Film, Horror
  • 3 out of 5 stars
  • 3 out of 5 stars
(15user reviews)
0 Love It
Save it
After seven sequels, John Carpenter’s seminal 1978 slasher flick gets a straight-ish remake courtesy of Rob Zombie. Rather than the knowing, high-gloss mode favoured by some revamps of vintage titles, Zombie takes things seriously, with nasty results. The brief prologue of Carpenter’s original – in which the juvenile Michael Myers slaughters his family – is expanded to a half-hour anatomy of budding psychopathy, set around the time of the original and presented with surprising realism. The story proper, in which Myers (Tyler Mane) escapes and returns home to slaughter a bunch of kids on Halloween, is played similarly straight. Numerous elements from Carpenter’s film are resurrected – the mask, score, suburban locale, certain shots and slayings – but that film’s suspense and playfulness give way to relentless dread and unusually credible, black-blooded brutality. It’s inanely-scripted exploitation, sure, but this ‘Halloween’ doesn’t trivialise; it even returns with sympathy to one victim minutes after the attack that has left her bleeding on the floor.

By: Ben Walters


Release details

Rated: 18
Release date: Friday September 28 2007
Duration: 109 mins

Cast and crew

Director: Rob Zombie
Screenwriter: Rob Zombie
Cast: Malcolm McDowell
Scout Taylor-Compton
Brad Dourif
Daeg Faerch
Sheri Moon
William Forsythe
Danielle Harris
Kristina Klebe
Udo Kier
Danny Trejo
Clint Howard
Tyler Mane

Average User Rating

3.1 / 5

Rating Breakdown

  • 5 star:2
  • 4 star:1
  • 3 star:4
  • 2 star:1
  • 1 star:0
1 person listening
Lil Bill

The only good thing about this movie was boobies. But then again, why waste $5 on that while you can go on cinemax and see it. I think Rob Zombie would do better directing in the porn industry. And that's not a compliment. This movie doesn't even deserve one star.


Malcolm MacDowell needed a lion's set of choppers to chew through some of the half-assed dialogue he's lumbered with here. At one point, reproaching a pair of hapless asylum suits he believes are culpable for killer Myers' earlier escape, MacDowell's Loomis stops at the door and, rather hilariously, warns them: "He is mad who trusts in the tameness of the wolf." Here as elsewhere the script bungles cringingly where the original Halloween offered an air of eloquent fatalism. Comparisons are inevitable. Unlike John Carpenter and Debra Hill, Zombie and co seem uncertain as to what they want to achieve. Why does it make sense to encourage us the audience into an empathetic relationship with Myers? Where Carpenter's late 70s effort neatly avoided any attempts at explaining Myers' psychology, much of the emphasis here is on his suffering (abused at home/bullied at school) as well as there being ample time dedicated to his early incarceration. Added to which, the familial arrangement lacks credibility. Would his sweet-natured and apparently loyal mother (Ms Zombie, Sherry Moon) endure or make her children endure with such a terribly abusive spouse? The vacuity of much of the characterisation means also that most of the main players don't even register. And then there's Zombie's approach to directing, which favours that ugly, Michael Bay-style imagery, thrown together with fever-pitch freneticism, accompanied by maximum audio. But that's Bay for you. The chimes of American horror cinema's death knell grow louder with each crime perpetrated by his brand of aesthetic thuggery...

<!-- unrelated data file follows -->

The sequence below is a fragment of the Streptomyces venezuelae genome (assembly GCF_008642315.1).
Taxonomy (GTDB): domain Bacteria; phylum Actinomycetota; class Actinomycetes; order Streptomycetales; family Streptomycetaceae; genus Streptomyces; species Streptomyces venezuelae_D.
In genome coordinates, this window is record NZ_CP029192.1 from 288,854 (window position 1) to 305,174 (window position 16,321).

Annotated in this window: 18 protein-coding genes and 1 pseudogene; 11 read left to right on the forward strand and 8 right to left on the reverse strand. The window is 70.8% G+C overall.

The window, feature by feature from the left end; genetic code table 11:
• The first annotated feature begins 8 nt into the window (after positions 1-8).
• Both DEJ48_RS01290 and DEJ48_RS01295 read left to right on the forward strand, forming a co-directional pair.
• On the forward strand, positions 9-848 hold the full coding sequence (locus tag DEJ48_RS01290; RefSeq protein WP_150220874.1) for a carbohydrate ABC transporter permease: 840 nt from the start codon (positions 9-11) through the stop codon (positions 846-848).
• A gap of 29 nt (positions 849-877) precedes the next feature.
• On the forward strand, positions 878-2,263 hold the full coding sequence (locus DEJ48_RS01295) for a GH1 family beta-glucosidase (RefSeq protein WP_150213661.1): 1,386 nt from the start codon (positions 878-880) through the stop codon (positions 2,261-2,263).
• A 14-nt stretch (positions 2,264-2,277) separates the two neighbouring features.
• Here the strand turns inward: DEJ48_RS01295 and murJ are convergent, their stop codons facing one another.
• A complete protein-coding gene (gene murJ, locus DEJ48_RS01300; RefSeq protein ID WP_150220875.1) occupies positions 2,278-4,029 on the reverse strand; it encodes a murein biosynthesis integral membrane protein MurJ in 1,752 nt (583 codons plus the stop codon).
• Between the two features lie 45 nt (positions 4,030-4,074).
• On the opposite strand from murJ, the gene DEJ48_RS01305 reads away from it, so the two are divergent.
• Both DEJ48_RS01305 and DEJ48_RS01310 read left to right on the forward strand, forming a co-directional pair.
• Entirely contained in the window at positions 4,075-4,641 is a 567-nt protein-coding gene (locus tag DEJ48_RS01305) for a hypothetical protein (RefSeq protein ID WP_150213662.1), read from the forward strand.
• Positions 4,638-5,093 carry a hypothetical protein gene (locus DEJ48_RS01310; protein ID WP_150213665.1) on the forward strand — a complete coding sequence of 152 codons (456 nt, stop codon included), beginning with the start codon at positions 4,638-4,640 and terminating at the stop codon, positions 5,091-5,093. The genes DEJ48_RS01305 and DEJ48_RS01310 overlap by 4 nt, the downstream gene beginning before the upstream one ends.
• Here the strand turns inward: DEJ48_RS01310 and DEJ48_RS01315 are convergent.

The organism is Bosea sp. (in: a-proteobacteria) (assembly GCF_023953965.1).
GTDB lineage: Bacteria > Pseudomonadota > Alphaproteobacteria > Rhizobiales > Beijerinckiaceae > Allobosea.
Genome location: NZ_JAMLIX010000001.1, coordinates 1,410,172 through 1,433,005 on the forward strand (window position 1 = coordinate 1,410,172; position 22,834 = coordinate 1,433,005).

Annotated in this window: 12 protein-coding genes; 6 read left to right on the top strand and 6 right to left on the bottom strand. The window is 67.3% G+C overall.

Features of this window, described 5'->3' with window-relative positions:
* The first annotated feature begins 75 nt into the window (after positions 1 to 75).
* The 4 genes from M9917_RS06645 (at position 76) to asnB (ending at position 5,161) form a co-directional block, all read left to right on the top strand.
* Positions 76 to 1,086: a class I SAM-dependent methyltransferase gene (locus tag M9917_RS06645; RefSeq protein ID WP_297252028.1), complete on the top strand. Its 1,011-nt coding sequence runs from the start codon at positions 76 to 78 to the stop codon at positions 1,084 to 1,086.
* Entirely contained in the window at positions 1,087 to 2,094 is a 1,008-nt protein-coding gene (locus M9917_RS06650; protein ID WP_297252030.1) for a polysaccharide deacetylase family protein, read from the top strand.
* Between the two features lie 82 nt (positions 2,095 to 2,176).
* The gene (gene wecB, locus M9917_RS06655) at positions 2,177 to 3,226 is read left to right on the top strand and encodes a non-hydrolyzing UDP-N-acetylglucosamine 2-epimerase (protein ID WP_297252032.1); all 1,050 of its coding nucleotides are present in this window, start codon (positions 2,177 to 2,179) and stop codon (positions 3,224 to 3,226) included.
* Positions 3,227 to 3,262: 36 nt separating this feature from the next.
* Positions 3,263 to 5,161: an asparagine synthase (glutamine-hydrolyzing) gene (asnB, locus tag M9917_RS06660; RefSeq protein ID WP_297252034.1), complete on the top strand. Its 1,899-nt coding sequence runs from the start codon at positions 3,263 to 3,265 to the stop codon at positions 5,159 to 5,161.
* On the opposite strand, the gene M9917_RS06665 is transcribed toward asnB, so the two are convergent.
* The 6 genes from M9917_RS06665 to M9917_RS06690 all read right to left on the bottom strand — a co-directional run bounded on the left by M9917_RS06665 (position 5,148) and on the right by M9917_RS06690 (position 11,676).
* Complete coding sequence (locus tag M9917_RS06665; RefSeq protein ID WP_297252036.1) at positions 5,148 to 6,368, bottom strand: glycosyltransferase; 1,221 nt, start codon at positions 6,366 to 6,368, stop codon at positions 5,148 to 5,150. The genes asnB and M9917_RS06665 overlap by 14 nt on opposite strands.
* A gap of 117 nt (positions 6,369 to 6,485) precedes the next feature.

The 1978 original and this 2007 version are polar opposites but share (more-or-less) the same plot, characters and locale. I must stress that I have no problem with remakes, they are a perfectly valid form of cinema. That's not to say that many of them are particularly good but if it weren't for Universal we wouldn't have had Hammer and so on. The main problem with Zombie's effort is that it just isn't scary, it's savage and bloody and filmed in a hand-held and raggedy style. I'm quite a wuss when it comes to Horror but I didn't feel the need to look through the cracks of my fingers at all. The director creates a back-story for ol' Mikey but are we therefore meant to sympathise with the character? The 3 girls (Laurie et al) are annoying and tedious in the extreme as they squeak, shreik and cuss their way through the film. Carpenter famously made a film devoid of gore but still managed to make people jump, give me Carpenter over this perfunctory retelling any day of the week. Not terrible but not very good either: strictly for Zombies only.


Truly one of the worst films I've even seen. Some of the worst dialogue I've ever heard and completely lacking in suspense and scares. In fact, the movie is boring from start to finish.


kinda good but the original 1 is better dan dis i cud tel u its absoloutley rubbish way over the top


Decent enough remake with Rob Zombie's on spin on it but don't expect anything new from this slasher horror


completly over the top, i had 2 walk out of the cinema, you have to be ick in the head to watch something like this. good horro bt no stoy to it at all


Worst film ever!!! Totally gruesome and over the top-no build up of suspense either. Get it out of the cinemas quick before anyone else wastes their money


Im a die hard Michael Myers fan. I personally thought in this Halloween, u kinda feel sorry for Michael. His family treat him like sh**. But at the end of the day, it was a good movie.